By Keen Reed
A federal judge is expected to rule on June 1 whether or not the four-year-old O’Bannon v. NCAA lawsuit will be given class-action status. If class-action status is granted, it could mean big changes for the NCAA’s billion-dollar economic model. Instead of the NCAA (read: member schools) keeping all the loot for themselves and the players getting nothing more than their scholarships, the courts might eventually rule that athletes in the revenue sports deserve a cut of the pie that they’ve created with their blood, sweat and tears.
At the NCAA men’s basketball tournament, “there isn’t anyone in college athletics that isn’t taking it [the O’Bannon lawsuit] seriously,” wrote Yahoo! Sports columnist Dan Wetzel recently. “One day soon, maybe even by 2015, the players themselves could be getting a share of the billion-dollar revenue, a once-unthinkable development. The O’Bannon side is seeking a 50/50 split. The NCAA wants to keep it 100/0 and has expressed no interest in negotiating. Billions of dollars hang in the balance.”
Imagine that. Some of the revenue from big-time sports could actually end up going to the players that produce the product, rather than going toward more opulent facilities in the escalating facilities arms race, as well as escalating salaries for coaches and athletic administrators.
It’s a basic accounting issue and the NCAA sports power brokers have all the power. Unlike their NFL and NBA counterparts, NCAA football and men’s basketball players don’t have any representation. No union. No agents. They’re left at the mercy of NCAA decision-makers.
And those decision-makers traditionally have operated from a position of greed.
Hence the need for the O’Bannon v. NCAA lawsuit.
— Ken Reed, Sports Policy Director, League of Fans
Sports Forum Podcast
Episode #22 – League of Fans’ Sports Forum podcast: Rethinking Sports Fandom with Author Craig Calcaterra – We discuss Calcaterra’s new book “Rethinking Fandom: How to Beat the Sports-Industrial Complex at Its Own Game” and explore new ways to be a fan in the year 2022.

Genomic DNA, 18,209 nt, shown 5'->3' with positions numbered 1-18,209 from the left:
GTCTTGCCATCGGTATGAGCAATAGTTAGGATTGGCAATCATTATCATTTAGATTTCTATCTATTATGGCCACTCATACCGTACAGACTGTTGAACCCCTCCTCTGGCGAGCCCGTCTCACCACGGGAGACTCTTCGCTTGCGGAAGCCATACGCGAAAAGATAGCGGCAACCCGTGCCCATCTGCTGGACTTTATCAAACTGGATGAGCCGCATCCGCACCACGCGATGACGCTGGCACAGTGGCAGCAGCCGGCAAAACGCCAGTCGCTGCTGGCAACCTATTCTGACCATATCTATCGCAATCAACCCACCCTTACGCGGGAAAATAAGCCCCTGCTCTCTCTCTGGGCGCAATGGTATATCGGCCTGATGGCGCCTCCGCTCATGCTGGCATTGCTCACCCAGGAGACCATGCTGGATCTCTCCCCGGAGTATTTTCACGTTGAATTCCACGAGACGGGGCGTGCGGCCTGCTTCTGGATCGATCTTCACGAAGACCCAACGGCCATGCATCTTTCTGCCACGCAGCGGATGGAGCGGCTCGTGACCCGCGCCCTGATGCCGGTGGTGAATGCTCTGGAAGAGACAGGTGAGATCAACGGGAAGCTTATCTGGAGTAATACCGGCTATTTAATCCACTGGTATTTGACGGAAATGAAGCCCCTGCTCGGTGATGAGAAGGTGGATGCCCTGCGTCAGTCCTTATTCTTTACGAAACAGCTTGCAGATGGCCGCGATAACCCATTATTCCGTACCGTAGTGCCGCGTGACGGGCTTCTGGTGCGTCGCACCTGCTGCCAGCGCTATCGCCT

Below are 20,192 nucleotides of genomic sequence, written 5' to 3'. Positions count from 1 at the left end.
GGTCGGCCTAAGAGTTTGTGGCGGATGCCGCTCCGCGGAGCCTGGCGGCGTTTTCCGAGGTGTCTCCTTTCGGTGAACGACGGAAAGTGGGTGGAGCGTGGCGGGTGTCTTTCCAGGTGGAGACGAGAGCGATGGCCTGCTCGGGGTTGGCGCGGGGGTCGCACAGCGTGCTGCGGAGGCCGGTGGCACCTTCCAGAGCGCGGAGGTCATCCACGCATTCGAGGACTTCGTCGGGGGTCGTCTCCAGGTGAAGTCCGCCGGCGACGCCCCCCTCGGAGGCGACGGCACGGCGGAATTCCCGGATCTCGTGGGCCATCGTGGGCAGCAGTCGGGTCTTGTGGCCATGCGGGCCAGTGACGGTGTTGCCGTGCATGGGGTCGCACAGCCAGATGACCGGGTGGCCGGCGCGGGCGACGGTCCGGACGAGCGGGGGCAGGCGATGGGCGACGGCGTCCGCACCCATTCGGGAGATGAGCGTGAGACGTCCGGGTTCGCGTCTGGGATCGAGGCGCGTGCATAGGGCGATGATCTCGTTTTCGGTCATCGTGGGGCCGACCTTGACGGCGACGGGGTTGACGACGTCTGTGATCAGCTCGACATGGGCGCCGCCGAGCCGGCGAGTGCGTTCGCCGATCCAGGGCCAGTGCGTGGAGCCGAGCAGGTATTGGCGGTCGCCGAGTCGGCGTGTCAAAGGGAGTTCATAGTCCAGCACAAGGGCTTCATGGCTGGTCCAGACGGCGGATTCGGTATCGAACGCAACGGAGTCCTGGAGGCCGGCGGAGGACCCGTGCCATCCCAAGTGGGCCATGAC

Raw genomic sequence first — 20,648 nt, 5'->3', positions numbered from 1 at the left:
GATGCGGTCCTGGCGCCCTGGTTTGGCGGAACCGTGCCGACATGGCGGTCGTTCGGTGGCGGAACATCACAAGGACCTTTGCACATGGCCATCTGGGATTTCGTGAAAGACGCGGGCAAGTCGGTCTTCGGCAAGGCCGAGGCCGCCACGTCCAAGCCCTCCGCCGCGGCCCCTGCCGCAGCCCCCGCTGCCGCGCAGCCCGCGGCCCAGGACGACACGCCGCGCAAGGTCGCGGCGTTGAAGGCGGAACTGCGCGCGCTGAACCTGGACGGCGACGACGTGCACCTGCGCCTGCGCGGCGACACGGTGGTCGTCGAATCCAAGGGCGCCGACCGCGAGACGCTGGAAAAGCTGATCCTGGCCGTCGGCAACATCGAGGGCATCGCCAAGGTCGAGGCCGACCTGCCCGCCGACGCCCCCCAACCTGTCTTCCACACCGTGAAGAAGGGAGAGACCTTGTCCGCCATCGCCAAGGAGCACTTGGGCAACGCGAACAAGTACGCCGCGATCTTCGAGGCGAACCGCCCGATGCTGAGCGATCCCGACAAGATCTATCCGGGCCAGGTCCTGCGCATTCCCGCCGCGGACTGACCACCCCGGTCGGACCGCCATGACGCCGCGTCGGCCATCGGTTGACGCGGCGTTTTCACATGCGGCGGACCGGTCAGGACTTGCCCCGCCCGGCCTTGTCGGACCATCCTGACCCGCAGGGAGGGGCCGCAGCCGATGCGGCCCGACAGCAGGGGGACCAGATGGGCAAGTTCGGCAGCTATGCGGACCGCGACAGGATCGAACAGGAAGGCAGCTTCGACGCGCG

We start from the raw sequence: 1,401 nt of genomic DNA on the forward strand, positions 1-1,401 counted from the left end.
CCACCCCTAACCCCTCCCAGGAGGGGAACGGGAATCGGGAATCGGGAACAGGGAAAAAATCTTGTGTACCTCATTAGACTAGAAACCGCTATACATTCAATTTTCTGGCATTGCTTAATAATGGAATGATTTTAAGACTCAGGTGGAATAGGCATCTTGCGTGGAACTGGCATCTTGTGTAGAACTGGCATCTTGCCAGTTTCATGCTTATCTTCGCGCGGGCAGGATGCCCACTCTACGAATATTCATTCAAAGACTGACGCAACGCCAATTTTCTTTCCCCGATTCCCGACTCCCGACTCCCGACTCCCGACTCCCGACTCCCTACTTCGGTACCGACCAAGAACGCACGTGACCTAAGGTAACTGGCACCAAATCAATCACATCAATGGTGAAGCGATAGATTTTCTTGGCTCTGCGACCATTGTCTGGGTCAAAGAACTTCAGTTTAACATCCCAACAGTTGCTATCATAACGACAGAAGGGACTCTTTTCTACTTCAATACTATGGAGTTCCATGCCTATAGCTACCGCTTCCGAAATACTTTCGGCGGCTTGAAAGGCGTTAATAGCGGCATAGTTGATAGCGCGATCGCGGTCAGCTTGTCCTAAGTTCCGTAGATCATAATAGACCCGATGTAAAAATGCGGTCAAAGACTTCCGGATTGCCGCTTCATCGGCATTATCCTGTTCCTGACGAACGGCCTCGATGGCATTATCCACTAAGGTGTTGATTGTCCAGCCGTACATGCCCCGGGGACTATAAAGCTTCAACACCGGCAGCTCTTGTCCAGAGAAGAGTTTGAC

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Episode #21 – League of Fans’ Sports Forum podcast: Chatting About a Broken Game With Baseball Writer Pedro Moura – Moura is a national baseball writer for Fox Sports. We discuss how and why the game of baseball is broken, what factors caused it, and offer a few thoughts on how to “fix” a great game.
Episode #20 – League of Fans’ Sports Forum podcast: Coaching Youth and High School Sports Based On What’s Best for the Athlete’s Holistic Development – We chat with long-time youth, high school and college basketball coach Jim Huber.
Episode #19 – League of Fans’ Sports Forum podcast: Capturing the Spirit of the All-American Girls Professional Baseball League with Anika Orrock – We discuss the hoops AAGPFL women had to jump through to play the game they loved as well as the long-term impact and legacy they have in advancing sports opportunities for girls and women.
Episode #18 – League of Fans’ Sports Forum podcast: Talking about the 50th Anniversary of Title IX and the Lia Thomas Controversy with Nancy Hogshead-Makar – Hogshead-Makar is a triple gold medalist in swimming, a civil rights attorney and CEO of Champion Women.
Episode #17 – League of Fans’ Sports Forum podcast: Talking Sports With Legendary New York Times Sports Columnist Robert Lipsyte – We chat about Lipsyte’s amazing career and some of the athletes he covered.
Media"How We Can Save Sports" author Ken Reed appears on Fox & Friends to explain how there's "too much adult in youth sports."
Ken Reed appears on Mornings with Gail from KFKA Radio in Colorado to discuss bad parenting in youth athletics.
“Should College Athletes Be Paid?” Ken Reed on The Morning Show from Wisconsin Public Radio
Ken Reed appears on KGNU Community Radio in Colorado (at 02:30) to discuss equality in sports and Title IX.
Ken Reed appears on the Ralph Nader Radio Hour (at 38:35) to discuss his book The Sports Reformers: Working to Make the World of Sports a Better Place, and to talk about some current sports issues.
- League of Fans Sports Policy Director Ken Reed quoted in Washington Post column titled "What happened to P.E.? It’s losing ground in our push for academic improvement," by Jay Mathews
League of Fans is a sports reform project founded by Ralph Nader to fight for the higher principles of justice, fair play, equal opportunity and civil rights in sports; and to encourage safety and civic responsibility in sports industry and culture.
Sports & Torts – Ken Reed, Sports Policy Director, League of Fans – at the American Museum of Tort Law
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